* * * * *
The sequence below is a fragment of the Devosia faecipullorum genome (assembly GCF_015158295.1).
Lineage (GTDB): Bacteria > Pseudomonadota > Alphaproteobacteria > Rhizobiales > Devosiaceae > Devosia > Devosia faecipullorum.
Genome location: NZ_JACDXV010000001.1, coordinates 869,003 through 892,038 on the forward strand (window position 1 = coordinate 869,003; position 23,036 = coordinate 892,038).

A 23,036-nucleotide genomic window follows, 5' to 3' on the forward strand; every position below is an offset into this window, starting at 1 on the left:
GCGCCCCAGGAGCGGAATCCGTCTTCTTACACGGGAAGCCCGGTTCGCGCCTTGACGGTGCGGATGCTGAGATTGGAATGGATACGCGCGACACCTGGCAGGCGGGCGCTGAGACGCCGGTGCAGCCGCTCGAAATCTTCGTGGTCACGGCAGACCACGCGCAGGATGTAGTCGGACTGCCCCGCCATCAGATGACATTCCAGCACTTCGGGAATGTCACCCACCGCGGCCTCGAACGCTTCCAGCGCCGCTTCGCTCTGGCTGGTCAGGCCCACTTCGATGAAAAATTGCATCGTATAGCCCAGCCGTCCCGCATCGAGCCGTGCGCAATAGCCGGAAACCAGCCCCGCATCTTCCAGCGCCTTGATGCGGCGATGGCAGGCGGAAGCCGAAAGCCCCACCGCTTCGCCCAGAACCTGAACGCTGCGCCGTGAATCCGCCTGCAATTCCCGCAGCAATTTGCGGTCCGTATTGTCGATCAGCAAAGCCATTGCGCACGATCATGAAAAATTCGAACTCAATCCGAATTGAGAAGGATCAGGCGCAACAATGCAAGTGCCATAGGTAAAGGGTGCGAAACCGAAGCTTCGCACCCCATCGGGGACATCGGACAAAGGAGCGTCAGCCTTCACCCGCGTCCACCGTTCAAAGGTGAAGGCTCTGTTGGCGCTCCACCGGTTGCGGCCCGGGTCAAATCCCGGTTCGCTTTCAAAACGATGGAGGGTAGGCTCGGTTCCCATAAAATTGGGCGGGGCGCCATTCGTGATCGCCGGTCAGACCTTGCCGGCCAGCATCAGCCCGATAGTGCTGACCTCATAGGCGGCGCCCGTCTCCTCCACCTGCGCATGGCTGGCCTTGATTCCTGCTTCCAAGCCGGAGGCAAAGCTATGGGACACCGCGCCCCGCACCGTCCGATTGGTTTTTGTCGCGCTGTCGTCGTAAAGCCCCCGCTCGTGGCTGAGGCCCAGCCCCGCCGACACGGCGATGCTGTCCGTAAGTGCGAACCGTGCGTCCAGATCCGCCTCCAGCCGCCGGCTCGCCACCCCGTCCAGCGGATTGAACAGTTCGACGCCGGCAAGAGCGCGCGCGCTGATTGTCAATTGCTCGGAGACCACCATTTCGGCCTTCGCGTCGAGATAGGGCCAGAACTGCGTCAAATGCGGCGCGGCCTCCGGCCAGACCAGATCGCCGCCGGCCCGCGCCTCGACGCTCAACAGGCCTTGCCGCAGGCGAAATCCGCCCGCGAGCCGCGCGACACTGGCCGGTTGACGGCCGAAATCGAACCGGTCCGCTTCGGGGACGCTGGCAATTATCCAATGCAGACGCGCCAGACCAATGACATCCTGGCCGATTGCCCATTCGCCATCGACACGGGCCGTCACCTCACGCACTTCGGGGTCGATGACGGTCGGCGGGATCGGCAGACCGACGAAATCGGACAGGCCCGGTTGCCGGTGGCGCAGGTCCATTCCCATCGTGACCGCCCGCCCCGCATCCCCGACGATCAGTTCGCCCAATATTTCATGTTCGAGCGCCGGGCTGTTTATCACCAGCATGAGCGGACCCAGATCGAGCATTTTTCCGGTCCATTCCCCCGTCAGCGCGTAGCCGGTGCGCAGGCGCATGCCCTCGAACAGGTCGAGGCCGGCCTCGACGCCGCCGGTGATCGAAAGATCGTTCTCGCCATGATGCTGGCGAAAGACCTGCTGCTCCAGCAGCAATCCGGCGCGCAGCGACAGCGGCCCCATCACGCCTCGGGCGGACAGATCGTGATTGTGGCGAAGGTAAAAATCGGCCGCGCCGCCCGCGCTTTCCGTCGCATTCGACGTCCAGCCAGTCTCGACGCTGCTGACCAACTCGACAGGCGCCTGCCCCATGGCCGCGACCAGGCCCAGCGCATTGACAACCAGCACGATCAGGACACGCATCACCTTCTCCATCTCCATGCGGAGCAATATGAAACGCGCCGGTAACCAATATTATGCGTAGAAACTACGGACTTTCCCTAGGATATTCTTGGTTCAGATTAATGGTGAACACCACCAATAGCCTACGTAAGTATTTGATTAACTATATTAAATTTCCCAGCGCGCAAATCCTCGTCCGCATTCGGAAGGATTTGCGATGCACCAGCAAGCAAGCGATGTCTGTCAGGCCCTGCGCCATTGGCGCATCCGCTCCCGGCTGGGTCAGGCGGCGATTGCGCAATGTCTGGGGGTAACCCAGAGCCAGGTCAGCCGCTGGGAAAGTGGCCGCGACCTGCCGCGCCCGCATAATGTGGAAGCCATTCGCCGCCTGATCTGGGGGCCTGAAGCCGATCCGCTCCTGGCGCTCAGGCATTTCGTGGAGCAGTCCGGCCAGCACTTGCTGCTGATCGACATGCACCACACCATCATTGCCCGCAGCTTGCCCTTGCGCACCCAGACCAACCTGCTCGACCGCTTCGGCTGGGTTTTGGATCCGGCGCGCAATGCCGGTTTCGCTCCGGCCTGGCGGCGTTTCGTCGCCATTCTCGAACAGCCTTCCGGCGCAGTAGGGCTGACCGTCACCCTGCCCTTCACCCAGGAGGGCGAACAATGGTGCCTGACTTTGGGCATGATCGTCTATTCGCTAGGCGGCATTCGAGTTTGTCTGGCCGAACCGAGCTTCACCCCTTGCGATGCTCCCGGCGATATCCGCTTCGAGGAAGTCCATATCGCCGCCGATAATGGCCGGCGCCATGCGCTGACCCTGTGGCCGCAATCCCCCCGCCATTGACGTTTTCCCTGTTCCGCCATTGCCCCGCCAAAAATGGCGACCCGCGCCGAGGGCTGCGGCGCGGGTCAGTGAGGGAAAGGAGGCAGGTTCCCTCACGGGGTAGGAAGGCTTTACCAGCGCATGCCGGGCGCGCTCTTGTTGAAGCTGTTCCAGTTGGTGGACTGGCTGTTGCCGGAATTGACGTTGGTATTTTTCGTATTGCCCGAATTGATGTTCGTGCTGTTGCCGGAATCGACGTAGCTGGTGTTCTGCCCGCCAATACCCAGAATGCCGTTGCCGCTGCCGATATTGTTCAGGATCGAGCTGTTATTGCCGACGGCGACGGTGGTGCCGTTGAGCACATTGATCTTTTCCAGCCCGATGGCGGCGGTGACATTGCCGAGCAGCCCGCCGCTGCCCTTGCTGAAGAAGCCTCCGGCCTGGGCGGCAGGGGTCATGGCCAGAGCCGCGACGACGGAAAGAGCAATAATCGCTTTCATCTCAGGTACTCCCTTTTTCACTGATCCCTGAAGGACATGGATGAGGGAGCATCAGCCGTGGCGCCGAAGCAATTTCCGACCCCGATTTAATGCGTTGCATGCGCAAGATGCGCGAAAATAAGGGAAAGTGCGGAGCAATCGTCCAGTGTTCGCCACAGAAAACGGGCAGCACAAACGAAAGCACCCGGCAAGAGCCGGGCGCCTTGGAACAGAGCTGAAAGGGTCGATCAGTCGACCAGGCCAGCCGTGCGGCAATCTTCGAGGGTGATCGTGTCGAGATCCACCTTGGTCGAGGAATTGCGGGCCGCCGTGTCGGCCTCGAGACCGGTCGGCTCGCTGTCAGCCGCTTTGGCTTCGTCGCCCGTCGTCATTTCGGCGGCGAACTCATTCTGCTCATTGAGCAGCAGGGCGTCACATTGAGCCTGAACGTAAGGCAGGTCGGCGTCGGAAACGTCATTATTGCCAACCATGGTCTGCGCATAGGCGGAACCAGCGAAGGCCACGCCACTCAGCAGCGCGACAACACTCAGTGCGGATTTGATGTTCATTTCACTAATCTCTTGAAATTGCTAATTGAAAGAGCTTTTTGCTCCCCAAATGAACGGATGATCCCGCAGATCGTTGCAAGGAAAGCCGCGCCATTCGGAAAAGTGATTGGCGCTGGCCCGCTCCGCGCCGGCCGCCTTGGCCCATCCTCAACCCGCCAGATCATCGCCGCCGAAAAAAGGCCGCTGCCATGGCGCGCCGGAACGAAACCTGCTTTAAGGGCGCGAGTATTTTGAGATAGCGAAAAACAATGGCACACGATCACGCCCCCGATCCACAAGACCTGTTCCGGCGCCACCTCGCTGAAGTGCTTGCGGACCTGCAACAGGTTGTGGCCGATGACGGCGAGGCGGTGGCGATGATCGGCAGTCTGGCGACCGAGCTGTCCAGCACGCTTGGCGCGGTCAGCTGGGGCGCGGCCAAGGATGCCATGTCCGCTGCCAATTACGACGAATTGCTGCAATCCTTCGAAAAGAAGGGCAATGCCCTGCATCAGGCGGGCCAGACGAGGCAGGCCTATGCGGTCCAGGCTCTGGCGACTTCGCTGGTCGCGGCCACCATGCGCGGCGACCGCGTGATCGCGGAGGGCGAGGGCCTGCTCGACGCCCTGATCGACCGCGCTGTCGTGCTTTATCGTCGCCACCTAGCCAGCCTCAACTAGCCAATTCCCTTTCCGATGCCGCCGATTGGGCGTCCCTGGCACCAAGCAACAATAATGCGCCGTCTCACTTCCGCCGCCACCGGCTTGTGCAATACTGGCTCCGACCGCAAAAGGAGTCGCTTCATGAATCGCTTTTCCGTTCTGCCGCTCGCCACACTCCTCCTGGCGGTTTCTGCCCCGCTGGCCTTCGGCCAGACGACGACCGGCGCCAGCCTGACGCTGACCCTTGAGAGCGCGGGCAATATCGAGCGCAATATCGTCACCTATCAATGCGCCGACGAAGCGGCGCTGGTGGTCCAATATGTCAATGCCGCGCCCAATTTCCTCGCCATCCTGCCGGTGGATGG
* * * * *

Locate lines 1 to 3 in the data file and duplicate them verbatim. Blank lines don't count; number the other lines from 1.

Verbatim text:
The sequence below is a fragment of the Devosia faecipullorum genome (assembly GCF_015158295.1).
Lineage (GTDB): Bacteria > Pseudomonadota > Alphaproteobacteria > Rhizobiales > Devosiaceae > Devosia > Devosia faecipullorum.
Genome location: NZ_JACDXV010000001.1, coordinates 869,003 through 892,038 on the forward strand (window position 1 = coordinate 869,003; position 23,036 = coordinate 892,038).